Hand Made Easter Egg Ornaments

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I have fond memories of coloring Easter eggs as a child. I remember the extreme excitement and whole-body-shaking jitters I would get the day I knew we were coloring eggs. What is it about this simple act that brings out the child in all of us? Even now, when I watch my kids excitement grow over the egg coloring preparations, I find myself to be just as happy and giddy as they are.


One of my grandmother’s hand-made eggs. It’s hard to tell from the picture but it is covered in crackle paint.

This year we have done every other craft except color Easter eggs (I have something special planned for these colored eggs). I have long wanted to make hand carved and painted eggs to hang on a little tree. My grandmother used to make these. Only two have survived time’s unforgiving hand, and one is cracked on the bottom. Every year when I pull these out of the Easter decorations I have entertained the thought of making my own. Well, 2013 is the year to do it! It has been a labor intensive project that has tried my patience, organization skills and creativity. But in the end, I am in love with our little tree and it’s dainty display of decorated eggs.


The other Easter egg survivor that my grandmother made.

I started this crafting quest with nothing more than a Google search for making hand carved Easter eggs. Sadly, all that I could find were these incredibly beautiful and ornate eggs artists have made by using a dentist drill and ostrich eggs. Give it a Google for yourself because these things are incredible!!!! One day I WILL give that a try. As for now, I will stick with my simple little chicken eggs.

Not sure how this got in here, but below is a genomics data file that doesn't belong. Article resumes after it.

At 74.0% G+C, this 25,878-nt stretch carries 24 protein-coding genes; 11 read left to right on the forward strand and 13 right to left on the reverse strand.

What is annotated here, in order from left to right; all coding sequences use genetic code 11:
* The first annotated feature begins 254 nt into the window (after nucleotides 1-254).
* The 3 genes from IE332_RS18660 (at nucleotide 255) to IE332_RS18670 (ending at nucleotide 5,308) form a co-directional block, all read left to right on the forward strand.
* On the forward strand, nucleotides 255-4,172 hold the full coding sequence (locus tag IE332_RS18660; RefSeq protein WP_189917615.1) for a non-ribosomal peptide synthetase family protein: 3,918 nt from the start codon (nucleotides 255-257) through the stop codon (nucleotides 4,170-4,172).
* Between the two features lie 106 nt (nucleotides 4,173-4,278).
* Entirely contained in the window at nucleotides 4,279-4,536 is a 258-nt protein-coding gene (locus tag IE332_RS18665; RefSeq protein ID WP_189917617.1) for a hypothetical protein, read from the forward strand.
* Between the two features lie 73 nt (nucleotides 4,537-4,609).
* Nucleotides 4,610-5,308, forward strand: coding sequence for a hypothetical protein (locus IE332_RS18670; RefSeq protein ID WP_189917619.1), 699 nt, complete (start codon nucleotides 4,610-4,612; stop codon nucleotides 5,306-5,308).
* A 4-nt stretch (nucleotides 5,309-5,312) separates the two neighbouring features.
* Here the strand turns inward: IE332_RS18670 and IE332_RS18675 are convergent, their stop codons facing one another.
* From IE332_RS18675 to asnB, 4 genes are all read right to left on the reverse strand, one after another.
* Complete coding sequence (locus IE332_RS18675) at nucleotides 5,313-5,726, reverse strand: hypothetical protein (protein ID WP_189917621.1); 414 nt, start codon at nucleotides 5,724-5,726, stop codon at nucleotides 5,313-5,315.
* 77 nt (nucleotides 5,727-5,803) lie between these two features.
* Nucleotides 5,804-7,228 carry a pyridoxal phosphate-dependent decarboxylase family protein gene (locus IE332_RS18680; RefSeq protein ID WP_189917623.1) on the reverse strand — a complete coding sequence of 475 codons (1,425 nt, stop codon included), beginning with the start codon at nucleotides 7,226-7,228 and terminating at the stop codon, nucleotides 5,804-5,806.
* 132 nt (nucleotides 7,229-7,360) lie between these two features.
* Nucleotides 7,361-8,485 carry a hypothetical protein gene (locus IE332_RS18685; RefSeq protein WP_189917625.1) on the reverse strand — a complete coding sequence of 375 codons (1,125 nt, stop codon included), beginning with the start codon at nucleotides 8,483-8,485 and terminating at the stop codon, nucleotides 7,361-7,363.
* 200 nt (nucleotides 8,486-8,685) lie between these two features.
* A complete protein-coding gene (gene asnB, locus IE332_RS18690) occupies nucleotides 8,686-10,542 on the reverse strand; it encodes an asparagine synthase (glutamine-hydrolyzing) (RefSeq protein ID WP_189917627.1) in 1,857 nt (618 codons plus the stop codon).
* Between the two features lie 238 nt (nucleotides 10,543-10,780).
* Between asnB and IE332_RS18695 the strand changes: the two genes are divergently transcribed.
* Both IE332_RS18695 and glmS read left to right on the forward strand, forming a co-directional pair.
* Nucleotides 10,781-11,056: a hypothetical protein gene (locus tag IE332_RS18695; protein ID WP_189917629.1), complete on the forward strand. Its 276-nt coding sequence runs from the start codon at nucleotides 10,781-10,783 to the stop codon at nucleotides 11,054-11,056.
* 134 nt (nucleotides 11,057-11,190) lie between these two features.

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My very first egg!

Since I had nothing to base my designs and methods off of, I asked my mom if she remembered how grandma made the eggs. She recalled her using very small scissors to cut the shell. Conundrum number 2, what sort of magical scissors could she have used?


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Well, there’s only so many preparations I could make. I jumped right in and got started on my family’s next Easter project. First I gathered some supplies. The list of things grew as I went on with this and made more and more eggs.

  1. Large eggs 
  2. A screw or nail (I used a screw)
  3. Super glue
  4. Nail polish or craft paint
  5. Clear Polyurethane (optional)
  6. Ribbon
  7. Other items to decorate with such as small silk flowers, jewels or sequins
  8. Doll house size trinkets. I bought a pack of 6 fuzzy bunnies from the doll house section at Hobby Lobby
  9. Toothpicks
  10. Small scissors, I used small scissors from our medicine cabinet and they worked better than the small craft scissors I had in all of my craft stuff.
  11. Pencil

Making The Eggs:

Now comes the fun part! It’s time to get to work. BUT first, WASH YOUR EGGS!  I can’t emphasize this enough. Wash them with warm soapy water and a scrub brush. Fecal matter can and probably is all over that cute little egg. You want to clean these off very well before you put your mouth on it to blow out the yolk.

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Now you will want to carefully poke a hole in the top of your egg with the screw. This part is all about pressure control. It will take a few times to know how hard to push on your egg. It’s OK if you don’t get a perfect hole or if your egg cracks a little here. You will cover it up later on.

Then poke a bit bigger hole on the bottom of the egg with the same screw. Insert a toothpick through the top hole and carefully stir it around inside the egg. You’re just trying to break up the yolk and egg white a little so that it will blow through the bottom hole a easier.

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Now, place your mouth around the small hole and blow. The liquid egg will come out of the bottom bigger hole. Make sure to blow all of it out! Rinse the inside of the egg with hot water a few times. The inside of the egg will fill with water when you run it under the facet. Once there is some water in there shake it around then blow it out. You can also let the eggs sit in some soapy water if you like but I didn’t have any problems with just thoroughly rinsing them out with hot water.